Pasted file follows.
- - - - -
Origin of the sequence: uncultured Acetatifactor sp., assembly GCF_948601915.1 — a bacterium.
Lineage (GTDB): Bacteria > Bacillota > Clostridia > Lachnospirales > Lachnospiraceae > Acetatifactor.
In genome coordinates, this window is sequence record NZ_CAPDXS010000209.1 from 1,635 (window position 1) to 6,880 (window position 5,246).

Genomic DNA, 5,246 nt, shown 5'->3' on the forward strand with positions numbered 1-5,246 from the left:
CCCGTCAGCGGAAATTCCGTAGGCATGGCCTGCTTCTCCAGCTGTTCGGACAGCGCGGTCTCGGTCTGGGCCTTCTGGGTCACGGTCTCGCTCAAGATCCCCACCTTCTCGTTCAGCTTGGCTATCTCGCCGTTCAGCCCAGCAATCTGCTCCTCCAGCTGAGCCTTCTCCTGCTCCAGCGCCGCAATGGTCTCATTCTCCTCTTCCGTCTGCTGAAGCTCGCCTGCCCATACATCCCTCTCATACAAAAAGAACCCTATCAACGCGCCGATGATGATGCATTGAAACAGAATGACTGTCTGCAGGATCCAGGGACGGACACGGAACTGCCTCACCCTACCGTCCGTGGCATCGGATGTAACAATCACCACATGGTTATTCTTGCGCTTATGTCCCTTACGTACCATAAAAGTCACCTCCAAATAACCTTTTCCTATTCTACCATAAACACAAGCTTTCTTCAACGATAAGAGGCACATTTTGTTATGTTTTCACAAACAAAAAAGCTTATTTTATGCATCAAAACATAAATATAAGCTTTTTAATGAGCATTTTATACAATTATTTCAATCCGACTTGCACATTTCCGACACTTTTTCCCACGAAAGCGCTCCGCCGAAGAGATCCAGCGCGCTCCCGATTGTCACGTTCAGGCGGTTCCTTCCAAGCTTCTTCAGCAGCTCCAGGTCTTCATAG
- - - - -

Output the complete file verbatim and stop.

Origin of the sequence: uncultured Acetatifactor sp., assembly GCF_948601915.1 — a bacterium.
Lineage (GTDB): Bacteria > Bacillota > Clostridia > Lachnospirales > Lachnospiraceae > Acetatifactor.
In genome coordinates, this window is sequence record NZ_CAPDXS010000209.1 from 1,635 (window position 1) to 6,880 (window position 5,246).

Genomic DNA, 5,246 nt, shown 5'->3' on the forward strand with positions numbered 1-5,246 from the left:
CCCGTCAGCGGAAATTCCGTAGGCATGGCCTGCTTCTCCAGCTGTTCGGACAGCGCGGTCTCGGTCTGGGCCTTCTGGGTCACGGTCTCGCTCAAGATCCCCACCTTCTCGTTCAGCTTGGCTATCTCGCCGTTCAGCCCAGCAATCTGCTCCTCCAGCTGAGCCTTCTCCTGCTCCAGCGCCGCAATGGTCTCATTCTCCTCTTCCGTCTGCTGAAGCTCGCCTGCCCATACATCCCTCTCATACAAAAAGAACCCTATCAACGCGCCGATGATGATGCATTGAAACAGAATGACTGTCTGCAGGATCCAGGGACGGACACGGAACTGCCTCACCCTACCGTCCGTGGCATCGGATGTAACAATCACCACATGGTTATTCTTGCGCTTATGTCCCTTACGTACCATAAAAGTCACCTCCAAATAACCTTTTCCTATTCTACCATAAACACAAGCTTTCTTCAACGATAAGAGGCACATTTTGTTATGTTTTCACAAACAAAAAAGCTTATTTTATGCATCAAAACATAAATATAAGCTTTTTAATGAGCATTTTATACAATTATTTCAATCCGACTTGCACATTTCCGACACTTTTTCCCACGAAAGCGCTCCGCCGAAGAGATCCAGCGCGCTCCCGATTGTCACGTTCAGGCGGTTCCTTCCAAGCTTCTTCAGCAGCTCCAGGTCTTCATAG